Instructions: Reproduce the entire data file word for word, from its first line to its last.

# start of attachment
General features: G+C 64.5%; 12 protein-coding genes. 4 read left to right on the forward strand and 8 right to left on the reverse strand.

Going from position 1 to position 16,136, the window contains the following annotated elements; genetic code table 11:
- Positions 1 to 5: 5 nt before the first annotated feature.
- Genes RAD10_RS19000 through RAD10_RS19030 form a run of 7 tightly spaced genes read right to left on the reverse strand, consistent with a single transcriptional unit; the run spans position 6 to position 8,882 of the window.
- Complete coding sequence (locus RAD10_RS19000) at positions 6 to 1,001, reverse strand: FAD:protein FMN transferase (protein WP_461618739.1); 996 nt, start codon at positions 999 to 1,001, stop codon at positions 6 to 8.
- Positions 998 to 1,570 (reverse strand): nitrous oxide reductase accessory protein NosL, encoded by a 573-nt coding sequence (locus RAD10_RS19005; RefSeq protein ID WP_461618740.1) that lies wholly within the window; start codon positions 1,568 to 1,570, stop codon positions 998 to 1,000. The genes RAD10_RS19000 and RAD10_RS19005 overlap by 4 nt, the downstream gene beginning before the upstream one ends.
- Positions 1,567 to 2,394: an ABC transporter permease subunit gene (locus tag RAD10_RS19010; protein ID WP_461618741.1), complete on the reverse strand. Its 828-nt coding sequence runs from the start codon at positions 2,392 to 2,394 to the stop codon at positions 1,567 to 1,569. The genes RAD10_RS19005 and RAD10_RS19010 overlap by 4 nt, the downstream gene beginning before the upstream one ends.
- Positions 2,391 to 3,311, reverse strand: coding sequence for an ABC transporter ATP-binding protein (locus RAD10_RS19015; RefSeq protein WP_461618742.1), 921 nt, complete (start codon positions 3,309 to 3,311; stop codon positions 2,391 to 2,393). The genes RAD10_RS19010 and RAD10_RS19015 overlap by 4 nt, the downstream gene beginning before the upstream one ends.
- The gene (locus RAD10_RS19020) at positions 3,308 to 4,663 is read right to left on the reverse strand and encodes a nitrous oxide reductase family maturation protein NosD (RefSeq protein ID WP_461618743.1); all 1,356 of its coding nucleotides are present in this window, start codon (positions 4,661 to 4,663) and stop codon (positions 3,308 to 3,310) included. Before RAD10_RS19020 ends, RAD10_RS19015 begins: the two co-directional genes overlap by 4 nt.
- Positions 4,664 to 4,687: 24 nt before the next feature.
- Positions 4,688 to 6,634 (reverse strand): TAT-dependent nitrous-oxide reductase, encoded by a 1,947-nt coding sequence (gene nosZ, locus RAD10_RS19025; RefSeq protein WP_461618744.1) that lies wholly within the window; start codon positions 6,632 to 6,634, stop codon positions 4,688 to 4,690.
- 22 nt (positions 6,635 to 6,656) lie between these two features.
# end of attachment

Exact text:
General features: G+C 64.5%; 12 protein-coding genes. 4 read left to right on the forward strand and 8 right to left on the reverse strand.

Going from position 1 to position 16,136, the window contains the following annotated elements; genetic code table 11:
- Positions 1 to 5: 5 nt before the first annotated feature.
- Genes RAD10_RS19000 through RAD10_RS19030 form a run of 7 tightly spaced genes read right to left on the reverse strand, consistent with a single transcriptional unit; the run spans position 6 to position 8,882 of the window.
- Complete coding sequence (locus RAD10_RS19000) at positions 6 to 1,001, reverse strand: FAD:protein FMN transferase (protein WP_461618739.1); 996 nt, start codon at positions 999 to 1,001, stop codon at positions 6 to 8.
- Positions 998 to 1,570 (reverse strand): nitrous oxide reductase accessory protein NosL, encoded by a 573-nt coding sequence (locus RAD10_RS19005; RefSeq protein ID WP_461618740.1) that lies wholly within the window; start codon positions 1,568 to 1,570, stop codon positions 998 to 1,000. The genes RAD10_RS19000 and RAD10_RS19005 overlap by 4 nt, the downstream gene beginning before the upstream one ends.
- Positions 1,567 to 2,394: an ABC transporter permease subunit gene (locus tag RAD10_RS19010; protein ID WP_461618741.1), complete on the reverse strand. Its 828-nt coding sequence runs from the start codon at positions 2,392 to 2,394 to the stop codon at positions 1,567 to 1,569. The genes RAD10_RS19005 and RAD10_RS19010 overlap by 4 nt, the downstream gene beginning before the upstream one ends.
- Positions 2,391 to 3,311, reverse strand: coding sequence for an ABC transporter ATP-binding protein (locus RAD10_RS19015; RefSeq protein WP_461618742.1), 921 nt, complete (start codon positions 3,309 to 3,311; stop codon positions 2,391 to 2,393). The genes RAD10_RS19010 and RAD10_RS19015 overlap by 4 nt, the downstream gene beginning before the upstream one ends.
- The gene (locus RAD10_RS19020) at positions 3,308 to 4,663 is read right to left on the reverse strand and encodes a nitrous oxide reductase family maturation protein NosD (RefSeq protein ID WP_461618743.1); all 1,356 of its coding nucleotides are present in this window, start codon (positions 4,661 to 4,663) and stop codon (positions 3,308 to 3,310) included. Before RAD10_RS19020 ends, RAD10_RS19015 begins: the two co-directional genes overlap by 4 nt.
- Positions 4,664 to 4,687: 24 nt before the next feature.
- Positions 4,688 to 6,634 (reverse strand): TAT-dependent nitrous-oxide reductase, encoded by a 1,947-nt coding sequence (gene nosZ, locus RAD10_RS19025; RefSeq protein WP_461618744.1) that lies wholly within the window; start codon positions 6,632 to 6,634, stop codon positions 4,688 to 4,690.
- 22 nt (positions 6,635 to 6,656) lie between these two features.